5. “Somebody to Love” — Queen

This pick might be controversial, as I know many Queen fans who were affronted at the idea of Queen’s music even being attempted on “Glee.” As I have grown from a music novice tween who knew nothing about Freddie Mercury to a young adult who regularly acknowledges what an icon he was, I can understand their discontent. However, I still find this cover to be remarkably executed.

The song doesn’t stray too far from the original, but it still maintains an epic twist by showcasing the degree of talent in this group performance, as there are many great voices belting throughout the number.

There also may be a nostalgia factor associated with this cover, but I know that the crescendo of Mercedes’ voice at the climax of “Somebody to Love” can only be indicative of what a show-stopping performance this truly is.

6. “I Want to Hold Your Hand” — The Beatles

This version of The Beatles’ rhythmically upbeat “I Want to Hold Your Hand” is slowed down and reconstructed as an emotive piece by Kurt to sing for his bed-ridden father. The cover brings out a whole different meaning through the lyrics as Kurt and Burt Hummel are the most significant familial relationship on the show.

The song is altered from a buoyant love song to a solemn plea by Kurt, asking his dad to wake up after a heart attack.

The sentiment is reinforced by Kurt’s despondent state before and after the performance and his outstanding musical talent. It truly is a great performance by a character who most people overlook.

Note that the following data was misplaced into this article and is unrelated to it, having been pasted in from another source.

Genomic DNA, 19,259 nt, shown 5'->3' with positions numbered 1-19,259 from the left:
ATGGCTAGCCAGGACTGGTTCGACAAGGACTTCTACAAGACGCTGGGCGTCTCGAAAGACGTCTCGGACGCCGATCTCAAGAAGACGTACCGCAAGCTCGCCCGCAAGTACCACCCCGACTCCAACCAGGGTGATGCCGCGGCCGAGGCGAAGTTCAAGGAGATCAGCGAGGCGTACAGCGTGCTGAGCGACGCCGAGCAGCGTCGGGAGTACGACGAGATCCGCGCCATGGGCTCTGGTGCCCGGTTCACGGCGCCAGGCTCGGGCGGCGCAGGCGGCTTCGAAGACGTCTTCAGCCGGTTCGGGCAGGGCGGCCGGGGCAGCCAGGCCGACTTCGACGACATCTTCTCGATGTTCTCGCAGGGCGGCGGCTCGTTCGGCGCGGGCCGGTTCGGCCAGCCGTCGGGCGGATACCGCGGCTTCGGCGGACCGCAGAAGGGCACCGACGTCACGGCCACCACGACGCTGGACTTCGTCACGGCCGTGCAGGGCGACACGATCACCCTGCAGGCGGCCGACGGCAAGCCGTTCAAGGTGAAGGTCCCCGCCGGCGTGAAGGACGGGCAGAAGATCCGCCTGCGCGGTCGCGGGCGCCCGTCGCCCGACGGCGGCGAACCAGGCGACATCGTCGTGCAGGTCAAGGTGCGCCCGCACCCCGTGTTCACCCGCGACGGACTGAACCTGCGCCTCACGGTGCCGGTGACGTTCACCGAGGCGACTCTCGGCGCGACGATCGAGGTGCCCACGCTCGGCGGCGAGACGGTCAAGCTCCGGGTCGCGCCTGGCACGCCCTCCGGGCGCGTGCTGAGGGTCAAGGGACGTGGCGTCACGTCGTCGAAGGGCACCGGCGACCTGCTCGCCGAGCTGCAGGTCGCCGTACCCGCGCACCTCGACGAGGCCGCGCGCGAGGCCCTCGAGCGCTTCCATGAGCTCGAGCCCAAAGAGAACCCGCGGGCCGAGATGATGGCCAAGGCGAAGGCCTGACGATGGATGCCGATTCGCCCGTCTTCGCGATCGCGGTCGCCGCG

7. “Smooth Criminal” — Michael Jackson

I am not playing favorites, but this song is another number that puts Santana in the spotlight. I think the writers used the late Naya Rivera’s vocal skills very well on this show.

This is another creative arrangement that was successful due to the talent of the performers and the electric energy of their harmonization. Santana’s voice is paired with Sebastian Smythe, a rival competitor of the glee club, and their resentment-fueled rendition of this song is enhanced by the vigorous playing by 2CELLOS as the vocalists glide around each other in a passionate, sing-off fashion.

The delivery is concurrently jarring and bombastic. It’s one of my favorite “Glee” songs.

8. “Make You Feel My Love” — Adele

This performance might blow all the others out of the water with emotion alone. This very faithful version of Adele’s “Make You Feel My Love” is sung by Rachel in the episode “The Quarterback.”

The cover is featured in the tribute episode for the late Cory Monteith (Finn), who tragically died from a drug overdose just as Season 5 filming began.

This song is one of the most heart-wrenching and poignant songs I have ever heard in my life. The performance is especially heartbreaking, as Lea Michele and Monteith were dating in real life, just as Rachel and Finn were together on the show.

This song and episode are true expressions of grief put forward by the cast and characters, who loved Monteith and his character, Finn.

9. “Paradise by the Dashboard Light” — Meat Loaf

If “Somebody to Love” is a surprisingly well-implemented group performance led by Finn and Rachel, then “Paradise by the Dashboard Light” is a beautiful masterpiece in which “Glee” assembles its wide array of musical talent into a brilliant production.

Not only does almost every main character have their own part, but the arrangement feels catered to them individually, which is very rare for a show built on making other people’s music fit different voices.

This cover is definitely the reason they finally won Nationals.

10. “Don’t Stop Believing” — Journey

I fought relentlessly with myself on whether or not to include this cover. The song is the central thought that comes to mind for Gleeks and non-Gleeks alike, and it is a definite marker for what the show was capable of accomplishing as the first real “Glee” performance.

Ultimately, I decided to include this Journey cover because I want to acknowledge the cultural phenomenon that was “Don’t Stop Believing” and to give credit to the talented actors/musicians in the show who kickstarted a whole generation of music fanatics — like myself.